The specimen which is retrieved is sent to the pathologist for examination. In most cases, it will confirm dysplasia which is pre-cancerous. Further treatment can then be undertaken with endoscopy.
In a small number of people the endoscopic mucosal resection procedure will reveal that cancer is already present. If this happens, endoscopic treatment may no longer be the correct way forward, particularly if the cancer is already involving the submucosa (hyperlink to the word submucosa at top of this page).
If there is submucosal involvement, the doctor may recommend more extensive treatment to prevent the cancer spreading
Risks of EMR
This procedure is safe.
In a small number of people, approximately one in ten, endoscopic mucosal resection can be complicated by minor bleeding. This is stopped by the doctor during the endoscopy itself.
If we were looking after you and you had a minor bleed, we would keep you in hospital for observation overnight.
In less than one in a hundred people, there can be major bleeding. This is treated by blood transfusion but it almost always stops by itself with no direct intervention. Rarely, the doctor will have to do another endoscopy or arrange for some other type of intervention to stop the bleeding.
Making a hole through the oesophageal wall (perforation) is very rare indeed. It happens in about one in 500 procedures.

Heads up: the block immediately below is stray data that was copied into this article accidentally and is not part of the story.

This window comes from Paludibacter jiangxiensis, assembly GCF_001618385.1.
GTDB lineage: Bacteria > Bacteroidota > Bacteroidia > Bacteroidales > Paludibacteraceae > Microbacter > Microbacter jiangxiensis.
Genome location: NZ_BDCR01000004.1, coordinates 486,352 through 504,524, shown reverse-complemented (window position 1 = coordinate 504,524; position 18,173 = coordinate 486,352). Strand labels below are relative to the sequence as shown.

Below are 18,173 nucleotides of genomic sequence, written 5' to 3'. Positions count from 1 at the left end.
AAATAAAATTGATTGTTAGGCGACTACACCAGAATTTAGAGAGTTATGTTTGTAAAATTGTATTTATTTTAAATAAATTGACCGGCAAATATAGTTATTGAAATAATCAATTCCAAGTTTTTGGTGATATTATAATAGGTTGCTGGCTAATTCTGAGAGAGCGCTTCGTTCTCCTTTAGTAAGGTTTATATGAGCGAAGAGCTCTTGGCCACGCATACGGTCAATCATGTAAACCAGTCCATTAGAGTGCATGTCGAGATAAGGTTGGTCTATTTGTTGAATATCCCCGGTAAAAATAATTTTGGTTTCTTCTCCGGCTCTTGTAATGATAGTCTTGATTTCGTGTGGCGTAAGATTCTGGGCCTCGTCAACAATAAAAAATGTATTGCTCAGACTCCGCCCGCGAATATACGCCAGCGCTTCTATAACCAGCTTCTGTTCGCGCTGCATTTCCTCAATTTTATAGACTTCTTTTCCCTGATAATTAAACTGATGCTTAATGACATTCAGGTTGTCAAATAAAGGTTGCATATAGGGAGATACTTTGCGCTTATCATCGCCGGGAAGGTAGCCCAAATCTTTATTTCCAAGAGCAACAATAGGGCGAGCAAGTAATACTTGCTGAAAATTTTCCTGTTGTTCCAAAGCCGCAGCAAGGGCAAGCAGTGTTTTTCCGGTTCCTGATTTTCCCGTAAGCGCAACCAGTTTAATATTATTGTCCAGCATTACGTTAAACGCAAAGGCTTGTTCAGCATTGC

If the nodule is very large, multiple EMRs can be done at the same endoscopy. This increases the risk of bleeding slightly. It also increases the risk of causing a stricture or narrowing of the oesophagus. This stricture may not become apparent for some weeks after the EMR.
How you will feel after EMR
EMR treatment is done as a day case endoscopy procedure. The patient goes home within 4 hours. Most people feel a little sore in the chest or back for between 3 and 7 days. Very occasionally, there is more extensive chest discomfort, particularly on swallowing, but this is unusual.
If a stricture develops, the patient may become aware that food gets stuck on swallowing. This may need further treatment to cure the problem.
We take great care to lessen the risk of getting a stricture. There are a few ways we can do this. If you need an EMR, please speak to us about the risks and how we manage them.
Follow Up after EMR
EMR is successful in removing all the dysplasia (pre-cancerous changes) in about one half of all patients treated. Even so, the Barrett’s oesophagus usually remains.
If there is residual Barrett’s, it needs to be removed entirely as one in three people will develop further dysplasia within five years.
We normally recommend patients have further treatment with HALO radiofrequency ablation following a successful EMR procedure.
For more information on Barrett’s oesophagus, please use the menu below to navigate through our pages
Please remember that endoscopic mucosal resection in the oesophagus should be done by experts. We offer this service. If you would like an appointment, please tell our office staff that you want to see a Barrett’s oesophagus expert. We will make sure you see the right person.